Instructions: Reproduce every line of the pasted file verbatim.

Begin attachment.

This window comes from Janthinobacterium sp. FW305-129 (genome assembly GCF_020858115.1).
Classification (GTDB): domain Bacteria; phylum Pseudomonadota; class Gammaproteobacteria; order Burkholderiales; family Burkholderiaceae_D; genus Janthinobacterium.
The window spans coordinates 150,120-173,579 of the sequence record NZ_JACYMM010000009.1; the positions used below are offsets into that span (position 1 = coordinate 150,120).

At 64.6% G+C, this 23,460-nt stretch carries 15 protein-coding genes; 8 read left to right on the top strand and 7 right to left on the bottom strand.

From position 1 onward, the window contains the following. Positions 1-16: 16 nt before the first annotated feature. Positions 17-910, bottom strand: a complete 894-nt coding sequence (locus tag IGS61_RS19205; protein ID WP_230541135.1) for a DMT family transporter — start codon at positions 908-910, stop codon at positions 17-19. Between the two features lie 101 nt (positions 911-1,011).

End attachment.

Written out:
This window comes from Janthinobacterium sp. FW305-129 (genome assembly GCF_020858115.1).
Classification (GTDB): domain Bacteria; phylum Pseudomonadota; class Gammaproteobacteria; order Burkholderiales; family Burkholderiaceae_D; genus Janthinobacterium.
The window spans coordinates 150,120-173,579 of the sequence record NZ_JACYMM010000009.1; the positions used below are offsets into that span (position 1 = coordinate 150,120).

At 64.6% G+C, this 23,460-nt stretch carries 15 protein-coding genes; 8 read left to right on the top strand and 7 right to left on the bottom strand.

From position 1 onward, the window contains the following. Positions 1-16: 16 nt before the first annotated feature. Positions 17-910, bottom strand: a complete 894-nt coding sequence (locus tag IGS61_RS19205; protein ID WP_230541135.1) for a DMT family transporter — start codon at positions 908-910, stop codon at positions 17-19. Between the two features lie 101 nt (positions 911-1,011).